The workshop “Connectivities of refugees in the civil war” will be jointly organized by Group A03“Migrants, Refugees, and Community Building” and Group B03 “Trust and Peace Building in Conflict Affected Areas.”
This workshop invites Ms. Marie SATO, Assistant Professor of ASAFAS, Kyoto University as a speaker.
Workshop “Connectivities of Refugees in the Civil War”
Date: Monday, November 29, 2021, 17:00-19:00
Presentation: Marie Sato (ASAFAS, Kyoto University)
“Connectivities formed through humanitarian aid in the Syrian civil war
: The activities of Syrian diaspora organizations”
Discussant: Yuko Tobinai (Morioka University, B03 Co-investigator)
Moderator: Hidemitsu Kuroki(ILCAA, A03 Principal Investigator/Area Organizer)
Venue: Open to the public/Admission free, Online via zoom (Pre-registration required)
Grant-in-Aid for Transformative Research Areas (A)
“Migrants, Refugees, and Community Building” (Principal Investigator: Hidemitsu KUROKI (ILCAA) Project Number: 20H05826)
“Trust and Peace Building in Conflict Affected Areas” (Principal Investigator: Masako ISHII(Rikkyo University), Project Number: 20H05829 )
Erina Ota-Tsukada e.otatsukada[at]aa.tufs.ac.jp
In this workshop, I discussed the process and characteristics of organizations formed by Syrians (refugees) that have newly emerged during the Syrian civil war, and reported on how these organizations are developing support for their fellow citizens through building connectivity by coordinating and collaborating with multiple sectors, based on a survey conducted in the summer of 2018. It presents these organizations as Syrian Diaspora Organizations (Syrian DOs) and focuses on their activities that originate in Turkey and cross the border into Syria. Most of the Syrian DOs are citizens who have no previous experience in NGO activities, although their backgrounds vary, they form DOs under the strong national solidarity among their compatriots. In addition, they have been working more closely with the UN and international NGOs, which require adherence to humanitarian principles and neutrality, and tend to contain their political orientation. In aiding, trust was built with local representatives and elders in northern Syria. Their activities are not only food and supplies provision, but also establishment of sewage systems, housing, education system and so on. These activities remind us of the strong will of the Syrian DOs to play a role in rebuilding their homeland. The commentator pointed that it showed a new aspect to the issues of the A03 and B03 research agenda and then asked how far the solidarity of Syrian compatriots is effective, the history of the Syrian DOs’ leaders, and the structure of the humanitarian assistance framework in northern Syria. From the floor, there was a discussion on the politicization of Syrian DOs, depending on the type of donor. In addition, a question was raised about the appropriateness of using the term “DOs” to refer to Syrian refugees, as they are still young and their identities have not yet been shaken.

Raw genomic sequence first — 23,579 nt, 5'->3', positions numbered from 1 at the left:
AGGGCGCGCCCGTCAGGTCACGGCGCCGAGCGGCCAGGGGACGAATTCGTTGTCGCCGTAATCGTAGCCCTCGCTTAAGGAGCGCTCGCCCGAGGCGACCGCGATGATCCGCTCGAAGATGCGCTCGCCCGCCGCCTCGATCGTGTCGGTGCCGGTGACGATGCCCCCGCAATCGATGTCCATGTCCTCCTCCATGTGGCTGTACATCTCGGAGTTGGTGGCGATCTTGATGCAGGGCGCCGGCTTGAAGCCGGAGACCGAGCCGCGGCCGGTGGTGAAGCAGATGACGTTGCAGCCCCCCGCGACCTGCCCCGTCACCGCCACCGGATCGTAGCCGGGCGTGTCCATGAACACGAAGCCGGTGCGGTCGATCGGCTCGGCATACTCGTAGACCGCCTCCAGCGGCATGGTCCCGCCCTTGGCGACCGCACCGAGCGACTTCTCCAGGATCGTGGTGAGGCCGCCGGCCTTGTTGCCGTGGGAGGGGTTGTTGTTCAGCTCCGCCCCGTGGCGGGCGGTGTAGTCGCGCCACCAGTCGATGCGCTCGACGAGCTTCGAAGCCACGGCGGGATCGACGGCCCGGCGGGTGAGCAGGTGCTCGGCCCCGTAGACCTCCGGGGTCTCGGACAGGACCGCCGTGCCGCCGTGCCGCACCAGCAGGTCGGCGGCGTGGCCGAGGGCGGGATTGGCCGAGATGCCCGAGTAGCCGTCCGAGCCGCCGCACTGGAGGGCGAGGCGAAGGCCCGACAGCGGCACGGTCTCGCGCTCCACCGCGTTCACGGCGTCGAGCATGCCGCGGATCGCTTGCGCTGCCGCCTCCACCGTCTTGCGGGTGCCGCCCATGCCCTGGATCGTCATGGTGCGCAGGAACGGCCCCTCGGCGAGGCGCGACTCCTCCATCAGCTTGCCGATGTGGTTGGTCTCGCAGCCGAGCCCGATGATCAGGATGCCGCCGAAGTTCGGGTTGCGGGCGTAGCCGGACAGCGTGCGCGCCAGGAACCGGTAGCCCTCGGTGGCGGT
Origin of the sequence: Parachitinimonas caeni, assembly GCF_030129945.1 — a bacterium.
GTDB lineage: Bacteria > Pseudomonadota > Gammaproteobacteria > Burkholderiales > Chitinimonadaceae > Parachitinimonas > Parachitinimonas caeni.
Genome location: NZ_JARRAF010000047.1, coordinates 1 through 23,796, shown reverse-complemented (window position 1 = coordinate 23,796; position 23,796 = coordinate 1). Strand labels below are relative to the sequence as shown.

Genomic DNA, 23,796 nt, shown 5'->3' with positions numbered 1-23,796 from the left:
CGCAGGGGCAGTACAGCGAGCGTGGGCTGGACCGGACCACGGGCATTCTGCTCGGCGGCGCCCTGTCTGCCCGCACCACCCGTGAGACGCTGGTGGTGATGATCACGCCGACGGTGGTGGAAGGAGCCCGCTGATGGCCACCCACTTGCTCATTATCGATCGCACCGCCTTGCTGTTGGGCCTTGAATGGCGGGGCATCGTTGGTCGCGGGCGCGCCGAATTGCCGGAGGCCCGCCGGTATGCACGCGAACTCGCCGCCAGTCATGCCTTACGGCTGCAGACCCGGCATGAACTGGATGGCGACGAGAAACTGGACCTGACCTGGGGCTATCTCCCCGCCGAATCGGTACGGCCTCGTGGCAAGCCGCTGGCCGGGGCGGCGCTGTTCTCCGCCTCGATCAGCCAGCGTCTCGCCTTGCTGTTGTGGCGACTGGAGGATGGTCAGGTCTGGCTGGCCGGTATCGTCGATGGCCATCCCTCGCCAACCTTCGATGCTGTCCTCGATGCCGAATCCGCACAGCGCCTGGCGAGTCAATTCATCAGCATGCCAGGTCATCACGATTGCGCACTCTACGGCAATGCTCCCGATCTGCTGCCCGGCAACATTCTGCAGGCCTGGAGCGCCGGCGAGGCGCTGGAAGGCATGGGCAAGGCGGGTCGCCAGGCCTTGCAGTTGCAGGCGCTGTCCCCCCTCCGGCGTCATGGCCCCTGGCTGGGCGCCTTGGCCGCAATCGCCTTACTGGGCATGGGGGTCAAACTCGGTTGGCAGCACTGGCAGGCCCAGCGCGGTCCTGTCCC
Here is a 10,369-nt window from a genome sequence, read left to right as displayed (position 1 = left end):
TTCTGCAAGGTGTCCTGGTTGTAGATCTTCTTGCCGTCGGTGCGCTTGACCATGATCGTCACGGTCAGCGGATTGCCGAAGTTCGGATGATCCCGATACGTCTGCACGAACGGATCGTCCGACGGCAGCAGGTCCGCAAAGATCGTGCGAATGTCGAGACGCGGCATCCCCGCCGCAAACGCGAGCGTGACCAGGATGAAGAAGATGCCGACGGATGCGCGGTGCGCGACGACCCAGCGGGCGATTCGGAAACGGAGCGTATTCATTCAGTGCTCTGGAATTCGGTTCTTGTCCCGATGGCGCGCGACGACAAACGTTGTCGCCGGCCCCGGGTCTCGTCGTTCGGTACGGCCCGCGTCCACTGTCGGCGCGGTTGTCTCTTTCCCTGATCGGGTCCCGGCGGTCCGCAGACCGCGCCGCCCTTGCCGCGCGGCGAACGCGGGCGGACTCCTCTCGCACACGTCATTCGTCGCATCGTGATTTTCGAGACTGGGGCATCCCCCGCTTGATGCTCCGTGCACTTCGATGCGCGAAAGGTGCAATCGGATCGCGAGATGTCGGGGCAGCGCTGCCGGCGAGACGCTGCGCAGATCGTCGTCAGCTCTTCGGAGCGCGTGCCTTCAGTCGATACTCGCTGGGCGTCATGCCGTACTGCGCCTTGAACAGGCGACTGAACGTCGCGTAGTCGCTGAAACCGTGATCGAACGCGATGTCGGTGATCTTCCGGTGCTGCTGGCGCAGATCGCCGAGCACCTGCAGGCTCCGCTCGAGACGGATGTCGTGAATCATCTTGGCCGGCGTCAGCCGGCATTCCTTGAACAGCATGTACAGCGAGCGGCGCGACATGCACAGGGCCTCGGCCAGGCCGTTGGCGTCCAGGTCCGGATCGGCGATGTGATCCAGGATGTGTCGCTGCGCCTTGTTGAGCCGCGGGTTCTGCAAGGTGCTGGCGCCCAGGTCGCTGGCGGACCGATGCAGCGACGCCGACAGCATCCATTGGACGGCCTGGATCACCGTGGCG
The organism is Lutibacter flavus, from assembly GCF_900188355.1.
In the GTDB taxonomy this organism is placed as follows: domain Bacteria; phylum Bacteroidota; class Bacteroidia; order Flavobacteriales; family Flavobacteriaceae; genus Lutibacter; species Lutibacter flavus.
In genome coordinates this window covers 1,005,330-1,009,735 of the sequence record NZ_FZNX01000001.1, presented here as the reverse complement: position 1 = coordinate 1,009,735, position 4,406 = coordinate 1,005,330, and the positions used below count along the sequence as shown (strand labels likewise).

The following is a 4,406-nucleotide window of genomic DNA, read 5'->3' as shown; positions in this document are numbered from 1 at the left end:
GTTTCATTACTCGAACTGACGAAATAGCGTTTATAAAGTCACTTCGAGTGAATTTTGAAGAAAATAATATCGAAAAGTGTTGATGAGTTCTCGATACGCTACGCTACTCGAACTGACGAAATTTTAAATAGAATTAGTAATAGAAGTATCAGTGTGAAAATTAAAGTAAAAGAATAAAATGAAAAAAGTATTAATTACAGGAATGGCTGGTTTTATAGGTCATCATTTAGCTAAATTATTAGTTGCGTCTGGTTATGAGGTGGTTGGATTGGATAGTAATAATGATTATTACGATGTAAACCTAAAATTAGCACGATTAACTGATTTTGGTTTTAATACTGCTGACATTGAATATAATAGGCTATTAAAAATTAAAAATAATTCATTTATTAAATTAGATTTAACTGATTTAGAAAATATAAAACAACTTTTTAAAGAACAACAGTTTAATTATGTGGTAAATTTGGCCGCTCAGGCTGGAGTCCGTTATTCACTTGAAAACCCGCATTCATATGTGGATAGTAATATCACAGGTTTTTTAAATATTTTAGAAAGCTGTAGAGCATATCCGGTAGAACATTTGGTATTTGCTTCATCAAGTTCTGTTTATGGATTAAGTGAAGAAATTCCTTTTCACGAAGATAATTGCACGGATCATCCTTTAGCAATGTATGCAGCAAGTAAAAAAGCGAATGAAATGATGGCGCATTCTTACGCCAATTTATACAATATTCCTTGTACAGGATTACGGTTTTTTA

(Marie Sato, uploaded on Dec. 10, 2021)